Friday, June 25, 2010

Astounding Debut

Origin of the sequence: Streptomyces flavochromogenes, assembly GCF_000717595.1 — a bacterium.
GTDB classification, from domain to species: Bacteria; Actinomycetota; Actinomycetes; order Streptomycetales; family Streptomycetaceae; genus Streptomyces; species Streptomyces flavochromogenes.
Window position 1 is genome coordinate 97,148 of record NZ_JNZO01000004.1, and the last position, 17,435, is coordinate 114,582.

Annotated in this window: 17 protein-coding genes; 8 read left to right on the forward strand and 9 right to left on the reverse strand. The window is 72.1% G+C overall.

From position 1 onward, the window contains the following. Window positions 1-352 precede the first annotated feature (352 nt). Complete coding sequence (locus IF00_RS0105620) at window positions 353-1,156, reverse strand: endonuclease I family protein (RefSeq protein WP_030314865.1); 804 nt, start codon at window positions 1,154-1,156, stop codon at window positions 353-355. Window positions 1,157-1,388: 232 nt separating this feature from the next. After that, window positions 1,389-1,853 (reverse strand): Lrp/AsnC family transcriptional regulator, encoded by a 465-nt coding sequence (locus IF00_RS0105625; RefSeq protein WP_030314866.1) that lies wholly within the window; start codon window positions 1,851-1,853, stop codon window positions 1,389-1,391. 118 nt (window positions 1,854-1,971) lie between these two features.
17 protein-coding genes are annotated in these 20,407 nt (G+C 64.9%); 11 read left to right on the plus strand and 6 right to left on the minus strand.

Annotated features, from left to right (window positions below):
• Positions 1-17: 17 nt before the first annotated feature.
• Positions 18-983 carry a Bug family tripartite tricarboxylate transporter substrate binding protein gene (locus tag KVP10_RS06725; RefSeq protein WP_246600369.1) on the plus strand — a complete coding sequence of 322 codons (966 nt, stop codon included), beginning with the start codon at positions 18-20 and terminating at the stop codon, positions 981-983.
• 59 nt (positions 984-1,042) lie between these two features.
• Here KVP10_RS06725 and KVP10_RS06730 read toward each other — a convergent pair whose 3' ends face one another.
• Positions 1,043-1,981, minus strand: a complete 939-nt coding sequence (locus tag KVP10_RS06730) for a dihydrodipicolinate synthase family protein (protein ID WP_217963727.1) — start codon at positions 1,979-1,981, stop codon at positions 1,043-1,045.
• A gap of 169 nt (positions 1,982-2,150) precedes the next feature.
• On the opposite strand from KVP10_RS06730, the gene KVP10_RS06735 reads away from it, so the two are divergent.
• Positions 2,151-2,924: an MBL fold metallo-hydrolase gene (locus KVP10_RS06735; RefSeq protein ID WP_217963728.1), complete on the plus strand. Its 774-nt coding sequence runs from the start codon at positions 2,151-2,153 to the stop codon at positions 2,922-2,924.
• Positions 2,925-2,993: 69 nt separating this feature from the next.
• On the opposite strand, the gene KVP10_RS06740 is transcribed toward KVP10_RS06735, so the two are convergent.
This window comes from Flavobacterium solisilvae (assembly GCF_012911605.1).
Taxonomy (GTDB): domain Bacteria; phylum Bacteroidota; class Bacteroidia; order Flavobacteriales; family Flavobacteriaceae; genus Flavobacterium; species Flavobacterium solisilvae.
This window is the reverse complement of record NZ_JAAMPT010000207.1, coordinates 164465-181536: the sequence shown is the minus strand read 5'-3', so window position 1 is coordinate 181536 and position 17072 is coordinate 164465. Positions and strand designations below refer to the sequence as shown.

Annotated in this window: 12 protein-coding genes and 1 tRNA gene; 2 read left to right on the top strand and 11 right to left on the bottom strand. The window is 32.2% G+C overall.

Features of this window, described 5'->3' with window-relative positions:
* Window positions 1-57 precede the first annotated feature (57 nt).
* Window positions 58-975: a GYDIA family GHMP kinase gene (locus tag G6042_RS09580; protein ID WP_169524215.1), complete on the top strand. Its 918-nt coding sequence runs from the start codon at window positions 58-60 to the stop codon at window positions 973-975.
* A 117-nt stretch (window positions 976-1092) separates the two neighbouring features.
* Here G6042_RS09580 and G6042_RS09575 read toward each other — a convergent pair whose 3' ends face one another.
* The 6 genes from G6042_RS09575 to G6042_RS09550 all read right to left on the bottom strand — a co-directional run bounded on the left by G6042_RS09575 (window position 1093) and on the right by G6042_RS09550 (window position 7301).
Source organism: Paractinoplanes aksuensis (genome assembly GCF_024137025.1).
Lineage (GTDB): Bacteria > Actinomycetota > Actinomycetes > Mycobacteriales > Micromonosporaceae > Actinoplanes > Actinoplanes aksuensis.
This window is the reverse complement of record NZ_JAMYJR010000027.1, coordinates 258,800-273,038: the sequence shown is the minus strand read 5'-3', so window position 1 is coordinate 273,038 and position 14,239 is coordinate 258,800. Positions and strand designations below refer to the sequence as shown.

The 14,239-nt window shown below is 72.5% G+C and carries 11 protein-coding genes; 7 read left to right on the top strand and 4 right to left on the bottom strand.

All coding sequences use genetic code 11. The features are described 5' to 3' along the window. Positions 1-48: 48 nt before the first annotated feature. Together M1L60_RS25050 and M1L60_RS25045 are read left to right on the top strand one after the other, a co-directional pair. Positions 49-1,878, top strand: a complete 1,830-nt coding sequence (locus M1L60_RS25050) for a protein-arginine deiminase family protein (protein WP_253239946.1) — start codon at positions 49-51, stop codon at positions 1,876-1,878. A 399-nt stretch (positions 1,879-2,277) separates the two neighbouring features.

Le combat dans l’ile (Zeitgeist), the 1961 feature debut by French director Alain Cavalier, is some kind of movie miracle: a New Wave-inspired crime thriller that still feels fresh nearly 50 years later. Cavalier--who went on to make the memorable 1986 biopic Therese--shows an aptitude for gritty characterization and subtle tension in his story of a right-wing extremist (Jean-Louis Trintigant) and his left-wing pacifist friend (Henri Serre) who end up loving the same woman: the right-winger’s beautiful wife (Romy Schneider). Shot in luminous black and white by Pierre Lhomme, Le combat breathes extraordinarily new life into a love triangle hinging on jealousy and revenge. Although extras are minimal—on-set photos and a new Cavalier short—the latter is a doozy: France 1961 is a self-referential short slyly and affectionately shows how an unknown director felt making a movie by using photos of Schneider and her co-stars.
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